In the hands of a philosopher like Peter Singer, utilitarianism can seem quite humane and his 1976 book Animal Liberation makes a principled plea for vegetarianism and for ending industrial slaughter houses, high density feed lots, and scientific testing on animals because of the pain and suffering it causes them. On the other hand, utilitarianism often leads to an instrumental logic that treats animals as public goods, an abstract entity that is radically de-contextualized. In his work The End of History and the Last Man the American political scientist Francis Fukuyama illustrated this darker side. He observed that claims for animal rights would lead to the dismissal of a superior human dignity which, in turn, could cause moral anarchy. If humans are no longer situated at the apex of creation human beings will no longer be able to pursue development projects designed to curb famine or end suffering because the concerns of other animals will be paramount. Worse yet, he assumes that environmental disaster will be seen as retribution for humanity having tampered with the ecological balance (see pp. 296-298 in his book).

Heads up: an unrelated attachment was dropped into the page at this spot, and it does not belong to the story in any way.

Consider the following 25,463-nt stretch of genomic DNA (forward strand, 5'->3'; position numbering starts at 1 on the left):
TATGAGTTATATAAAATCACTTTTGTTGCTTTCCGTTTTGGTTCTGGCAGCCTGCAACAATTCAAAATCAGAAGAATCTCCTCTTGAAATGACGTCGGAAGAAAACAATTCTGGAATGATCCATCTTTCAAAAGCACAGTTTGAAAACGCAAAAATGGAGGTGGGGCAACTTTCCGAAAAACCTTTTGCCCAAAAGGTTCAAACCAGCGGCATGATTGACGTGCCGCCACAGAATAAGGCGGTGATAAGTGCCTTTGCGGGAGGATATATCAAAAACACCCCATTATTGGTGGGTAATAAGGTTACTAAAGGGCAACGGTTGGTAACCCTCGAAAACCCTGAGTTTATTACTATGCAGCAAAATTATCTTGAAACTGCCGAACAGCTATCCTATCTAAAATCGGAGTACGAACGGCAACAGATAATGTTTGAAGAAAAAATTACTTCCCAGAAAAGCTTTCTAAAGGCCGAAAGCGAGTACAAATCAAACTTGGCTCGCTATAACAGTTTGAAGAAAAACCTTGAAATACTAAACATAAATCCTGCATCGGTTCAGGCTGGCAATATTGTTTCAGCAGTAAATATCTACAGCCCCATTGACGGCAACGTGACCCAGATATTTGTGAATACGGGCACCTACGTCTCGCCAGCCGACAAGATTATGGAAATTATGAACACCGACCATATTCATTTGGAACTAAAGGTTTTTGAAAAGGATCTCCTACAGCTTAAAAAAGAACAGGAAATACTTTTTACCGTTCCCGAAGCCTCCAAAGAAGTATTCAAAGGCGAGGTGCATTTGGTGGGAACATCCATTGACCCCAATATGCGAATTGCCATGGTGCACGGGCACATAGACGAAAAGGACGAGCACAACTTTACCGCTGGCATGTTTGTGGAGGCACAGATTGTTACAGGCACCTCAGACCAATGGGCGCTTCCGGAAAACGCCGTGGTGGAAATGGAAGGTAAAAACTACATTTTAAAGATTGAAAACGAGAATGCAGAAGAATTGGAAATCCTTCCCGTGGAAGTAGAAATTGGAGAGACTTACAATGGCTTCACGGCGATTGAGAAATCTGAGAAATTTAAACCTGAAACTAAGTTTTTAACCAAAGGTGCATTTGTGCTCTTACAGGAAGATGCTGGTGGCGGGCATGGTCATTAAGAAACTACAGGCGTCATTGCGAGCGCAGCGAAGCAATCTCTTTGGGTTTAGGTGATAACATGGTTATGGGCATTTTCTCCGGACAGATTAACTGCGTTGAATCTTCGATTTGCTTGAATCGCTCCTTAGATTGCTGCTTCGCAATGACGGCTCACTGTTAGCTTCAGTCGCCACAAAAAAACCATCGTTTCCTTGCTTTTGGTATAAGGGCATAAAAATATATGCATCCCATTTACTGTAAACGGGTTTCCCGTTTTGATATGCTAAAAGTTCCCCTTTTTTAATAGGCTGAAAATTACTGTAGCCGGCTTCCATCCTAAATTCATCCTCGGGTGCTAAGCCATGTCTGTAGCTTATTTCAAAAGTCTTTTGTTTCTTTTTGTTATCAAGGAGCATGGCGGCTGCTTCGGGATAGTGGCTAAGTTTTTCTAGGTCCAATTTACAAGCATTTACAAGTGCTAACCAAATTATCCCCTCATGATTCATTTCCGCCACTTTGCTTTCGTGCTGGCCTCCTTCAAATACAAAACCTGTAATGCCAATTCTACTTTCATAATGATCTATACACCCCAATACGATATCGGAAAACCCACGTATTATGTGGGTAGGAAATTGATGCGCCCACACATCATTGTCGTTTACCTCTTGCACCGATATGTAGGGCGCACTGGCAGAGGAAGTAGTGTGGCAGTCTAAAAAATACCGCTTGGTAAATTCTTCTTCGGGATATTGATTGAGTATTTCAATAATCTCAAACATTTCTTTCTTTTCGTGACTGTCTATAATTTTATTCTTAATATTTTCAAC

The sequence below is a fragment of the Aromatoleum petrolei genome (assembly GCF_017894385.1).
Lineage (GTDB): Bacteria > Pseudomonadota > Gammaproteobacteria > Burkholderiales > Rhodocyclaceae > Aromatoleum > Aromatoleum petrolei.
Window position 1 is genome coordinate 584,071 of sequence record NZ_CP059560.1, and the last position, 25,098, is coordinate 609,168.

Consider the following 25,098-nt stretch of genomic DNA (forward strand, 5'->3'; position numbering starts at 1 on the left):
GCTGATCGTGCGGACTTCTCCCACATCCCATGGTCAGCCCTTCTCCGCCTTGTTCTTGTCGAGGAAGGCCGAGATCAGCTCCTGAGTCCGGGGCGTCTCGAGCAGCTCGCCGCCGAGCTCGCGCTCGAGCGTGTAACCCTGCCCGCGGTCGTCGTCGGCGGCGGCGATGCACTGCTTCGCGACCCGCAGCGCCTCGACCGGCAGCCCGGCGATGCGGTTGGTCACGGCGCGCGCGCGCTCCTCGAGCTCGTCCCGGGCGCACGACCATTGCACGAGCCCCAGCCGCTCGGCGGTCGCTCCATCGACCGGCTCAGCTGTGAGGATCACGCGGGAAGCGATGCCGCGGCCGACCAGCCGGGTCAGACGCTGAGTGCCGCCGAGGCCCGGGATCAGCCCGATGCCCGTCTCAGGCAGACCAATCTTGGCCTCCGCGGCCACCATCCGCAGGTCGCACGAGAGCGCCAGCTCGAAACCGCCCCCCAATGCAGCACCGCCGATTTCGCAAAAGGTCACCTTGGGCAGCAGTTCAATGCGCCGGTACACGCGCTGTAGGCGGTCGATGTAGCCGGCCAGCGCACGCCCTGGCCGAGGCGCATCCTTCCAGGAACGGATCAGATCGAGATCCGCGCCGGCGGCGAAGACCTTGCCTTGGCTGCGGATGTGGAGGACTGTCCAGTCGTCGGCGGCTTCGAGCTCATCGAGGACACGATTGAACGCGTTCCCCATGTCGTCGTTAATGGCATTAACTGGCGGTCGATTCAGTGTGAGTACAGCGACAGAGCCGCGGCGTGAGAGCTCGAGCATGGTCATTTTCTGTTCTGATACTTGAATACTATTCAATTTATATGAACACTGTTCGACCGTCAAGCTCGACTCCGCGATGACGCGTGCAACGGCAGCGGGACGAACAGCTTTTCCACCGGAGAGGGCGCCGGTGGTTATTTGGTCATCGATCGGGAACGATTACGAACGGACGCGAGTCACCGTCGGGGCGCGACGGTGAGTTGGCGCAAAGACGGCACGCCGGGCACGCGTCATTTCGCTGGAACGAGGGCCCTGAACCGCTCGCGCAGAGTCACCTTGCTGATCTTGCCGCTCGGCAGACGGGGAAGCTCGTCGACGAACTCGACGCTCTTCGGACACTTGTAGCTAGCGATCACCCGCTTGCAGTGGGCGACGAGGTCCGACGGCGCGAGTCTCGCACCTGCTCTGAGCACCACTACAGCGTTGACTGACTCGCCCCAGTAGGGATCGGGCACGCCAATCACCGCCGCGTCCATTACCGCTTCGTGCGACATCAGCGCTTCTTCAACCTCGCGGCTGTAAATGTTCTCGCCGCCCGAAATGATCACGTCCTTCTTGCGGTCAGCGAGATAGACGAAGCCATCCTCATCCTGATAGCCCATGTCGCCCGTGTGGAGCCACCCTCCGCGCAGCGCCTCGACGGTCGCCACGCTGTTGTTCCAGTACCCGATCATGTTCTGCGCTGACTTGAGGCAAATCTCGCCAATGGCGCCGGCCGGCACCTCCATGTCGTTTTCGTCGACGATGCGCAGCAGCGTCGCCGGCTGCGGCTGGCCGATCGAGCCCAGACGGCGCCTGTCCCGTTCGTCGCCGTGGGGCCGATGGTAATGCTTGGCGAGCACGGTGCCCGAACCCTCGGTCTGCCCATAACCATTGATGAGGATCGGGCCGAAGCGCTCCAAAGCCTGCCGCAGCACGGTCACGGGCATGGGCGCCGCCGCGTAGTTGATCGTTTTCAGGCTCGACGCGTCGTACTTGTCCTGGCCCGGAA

These are startling assumptions and Fukuyama appears unwilling to consider that animals can be treated as anything other than public goods. Modern economic development and “progress” rest upon an ever increasing control and management of the natural world. Still, this is not without its problematical aspects. He admits that modern science has undercut the traditional assumption that dominion over nature is based upon the moral superiority of human beings or what was once understood as the metaphysical separation between man and nature. Even reason, which was supposed to prove human selection from the rest of nature, is a product of biological evolution. This upsets the traditional notion of humankind’s moral superiority and leaves little more than technology as the basis for dominion over nature. Technology has no innate moral purpose but is an instrument of power. In the absence of morals technological power is simply another manifestation of what Friedrich Nietzsche called “the will to power.” The Canadian philosopher George Grant once observed that technology without morals leaves human beings confused about the difference between what is necessary and what is good.